David Ross (1770-1837)

David Ross K.C., of Montreal; Attorney-General, Seigneur of St. Gilles de Beaurivage

Associated Houses

David Ross House

11 St. Gabriel Street, Montreal

He was born at his father's house near Palace Gate, Quebec City. His father, John Ross (b.c.1737), of Tain in Ross-shire, volunteered as a private with the 78th Fraser Highlanders and fought at the Battle of Quebec in 1759. Settling there, he entered into business and later received a commission as a Captain in the Militia that repelled the American invasion of 1775 led by Richard Montgomery. David pursued a legal career and went to Montreal where in 1803 he married Jane, daughter of Judge Arthur Davidson. His father-in-law died just four years later and Ross took over his legal practice as well as inheriting his Seigneury at St. Gilles de Beaurivage. Not before long, he was appointed a K.C. before taking office as Attorney-General for the Province in 1820.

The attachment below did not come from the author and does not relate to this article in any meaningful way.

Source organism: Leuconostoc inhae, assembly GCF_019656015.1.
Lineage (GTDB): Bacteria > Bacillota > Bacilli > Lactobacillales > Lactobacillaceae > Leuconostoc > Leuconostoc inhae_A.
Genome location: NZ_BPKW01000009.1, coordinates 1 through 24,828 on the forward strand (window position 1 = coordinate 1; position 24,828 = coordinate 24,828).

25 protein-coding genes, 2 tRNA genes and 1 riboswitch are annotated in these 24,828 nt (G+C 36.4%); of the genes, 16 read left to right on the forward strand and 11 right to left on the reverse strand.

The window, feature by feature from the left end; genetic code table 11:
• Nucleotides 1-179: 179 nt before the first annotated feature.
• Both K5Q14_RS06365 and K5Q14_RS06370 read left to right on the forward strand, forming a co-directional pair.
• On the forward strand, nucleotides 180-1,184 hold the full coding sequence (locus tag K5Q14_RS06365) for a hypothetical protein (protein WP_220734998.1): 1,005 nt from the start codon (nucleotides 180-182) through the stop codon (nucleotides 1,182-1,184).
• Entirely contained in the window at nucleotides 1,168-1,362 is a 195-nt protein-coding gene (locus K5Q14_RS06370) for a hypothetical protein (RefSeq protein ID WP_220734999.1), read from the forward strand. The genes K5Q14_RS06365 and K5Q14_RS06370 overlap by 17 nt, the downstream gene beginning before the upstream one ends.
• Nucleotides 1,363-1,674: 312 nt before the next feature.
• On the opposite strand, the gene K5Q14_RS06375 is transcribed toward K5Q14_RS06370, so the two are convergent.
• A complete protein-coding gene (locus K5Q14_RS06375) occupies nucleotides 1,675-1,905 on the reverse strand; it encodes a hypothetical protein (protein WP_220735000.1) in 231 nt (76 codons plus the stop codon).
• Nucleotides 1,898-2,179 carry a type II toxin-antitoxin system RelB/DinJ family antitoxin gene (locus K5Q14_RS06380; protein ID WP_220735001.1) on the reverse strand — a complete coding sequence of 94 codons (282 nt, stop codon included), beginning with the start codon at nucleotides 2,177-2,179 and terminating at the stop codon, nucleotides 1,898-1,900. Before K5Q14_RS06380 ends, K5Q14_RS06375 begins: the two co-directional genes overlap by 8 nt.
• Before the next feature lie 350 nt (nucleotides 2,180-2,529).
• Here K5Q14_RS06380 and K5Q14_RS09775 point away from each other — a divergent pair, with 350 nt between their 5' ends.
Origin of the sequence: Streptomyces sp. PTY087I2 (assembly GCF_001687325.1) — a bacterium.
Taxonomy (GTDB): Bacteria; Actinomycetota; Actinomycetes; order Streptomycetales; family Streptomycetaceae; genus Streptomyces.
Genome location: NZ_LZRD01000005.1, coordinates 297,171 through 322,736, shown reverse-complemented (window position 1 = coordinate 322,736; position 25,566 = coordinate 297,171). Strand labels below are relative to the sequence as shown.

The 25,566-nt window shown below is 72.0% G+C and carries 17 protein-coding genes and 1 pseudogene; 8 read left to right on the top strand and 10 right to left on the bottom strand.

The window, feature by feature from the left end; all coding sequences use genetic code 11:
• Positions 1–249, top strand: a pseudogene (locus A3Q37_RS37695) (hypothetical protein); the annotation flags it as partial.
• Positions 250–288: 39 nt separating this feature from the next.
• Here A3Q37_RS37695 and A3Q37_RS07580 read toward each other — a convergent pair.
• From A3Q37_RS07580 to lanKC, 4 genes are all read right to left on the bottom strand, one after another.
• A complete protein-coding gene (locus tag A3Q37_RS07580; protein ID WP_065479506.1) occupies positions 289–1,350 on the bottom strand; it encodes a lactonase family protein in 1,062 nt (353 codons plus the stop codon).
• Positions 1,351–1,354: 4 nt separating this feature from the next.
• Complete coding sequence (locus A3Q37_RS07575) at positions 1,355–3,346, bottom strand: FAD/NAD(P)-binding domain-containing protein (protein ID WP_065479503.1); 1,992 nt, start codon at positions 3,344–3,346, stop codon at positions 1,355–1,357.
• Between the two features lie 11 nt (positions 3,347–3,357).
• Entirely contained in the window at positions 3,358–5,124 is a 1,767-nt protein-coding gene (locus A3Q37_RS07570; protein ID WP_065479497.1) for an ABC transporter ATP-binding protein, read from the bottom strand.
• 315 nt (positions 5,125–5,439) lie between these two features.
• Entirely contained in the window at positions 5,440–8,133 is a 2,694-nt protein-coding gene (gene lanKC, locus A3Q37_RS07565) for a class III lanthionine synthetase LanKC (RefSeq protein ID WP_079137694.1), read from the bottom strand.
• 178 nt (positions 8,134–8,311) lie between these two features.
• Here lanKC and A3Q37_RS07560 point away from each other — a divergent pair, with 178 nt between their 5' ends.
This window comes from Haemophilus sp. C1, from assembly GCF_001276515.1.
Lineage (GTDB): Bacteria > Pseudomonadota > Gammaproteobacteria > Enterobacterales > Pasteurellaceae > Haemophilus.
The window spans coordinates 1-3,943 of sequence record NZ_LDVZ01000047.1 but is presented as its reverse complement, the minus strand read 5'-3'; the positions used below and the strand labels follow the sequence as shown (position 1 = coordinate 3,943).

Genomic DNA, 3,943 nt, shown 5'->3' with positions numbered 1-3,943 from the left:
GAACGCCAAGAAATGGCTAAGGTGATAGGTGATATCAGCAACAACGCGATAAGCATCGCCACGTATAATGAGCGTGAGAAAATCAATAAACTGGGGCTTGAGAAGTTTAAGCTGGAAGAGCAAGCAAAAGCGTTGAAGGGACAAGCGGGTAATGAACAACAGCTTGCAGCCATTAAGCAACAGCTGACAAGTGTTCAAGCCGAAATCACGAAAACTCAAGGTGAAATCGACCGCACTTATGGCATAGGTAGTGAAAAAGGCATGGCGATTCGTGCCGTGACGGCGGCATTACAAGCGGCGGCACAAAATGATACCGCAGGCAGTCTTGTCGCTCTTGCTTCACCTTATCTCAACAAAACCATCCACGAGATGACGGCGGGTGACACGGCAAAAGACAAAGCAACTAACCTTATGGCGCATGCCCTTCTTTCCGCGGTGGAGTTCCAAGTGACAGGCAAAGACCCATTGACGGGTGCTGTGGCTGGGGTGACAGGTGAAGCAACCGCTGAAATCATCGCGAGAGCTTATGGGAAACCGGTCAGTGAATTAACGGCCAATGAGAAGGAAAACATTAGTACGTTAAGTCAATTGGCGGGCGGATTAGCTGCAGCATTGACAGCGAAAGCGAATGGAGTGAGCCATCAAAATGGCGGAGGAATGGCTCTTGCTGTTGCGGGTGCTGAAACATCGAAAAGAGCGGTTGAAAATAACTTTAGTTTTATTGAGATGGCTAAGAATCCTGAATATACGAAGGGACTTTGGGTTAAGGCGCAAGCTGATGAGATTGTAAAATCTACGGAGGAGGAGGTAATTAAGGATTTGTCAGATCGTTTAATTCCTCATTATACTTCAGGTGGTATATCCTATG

Ross was appointed a Commissioner of the Lachine Canal and by the mid 1820s he had become the fifth largest private property owner in Montreal. His impressive Neo-classical mansion, the David Ross House, overlooked the Champ de Mars and stood from 1813 until 1952. Ross was a Freemason, an Anglican, and during the Lower Canada Rebellion of 1837-38, he was commissioned as a Colonel on organising the first Artillery Corps in Montreal. He and his wife, Jane, were the parents of eleven children of whom four survived to adulthood including: Arthur Ross; Mrs John Samuel McCord; and Mrs Henry Cotton
Contributed by Mark Meredith on 27/06/2020 and last updated on 01/07/2020.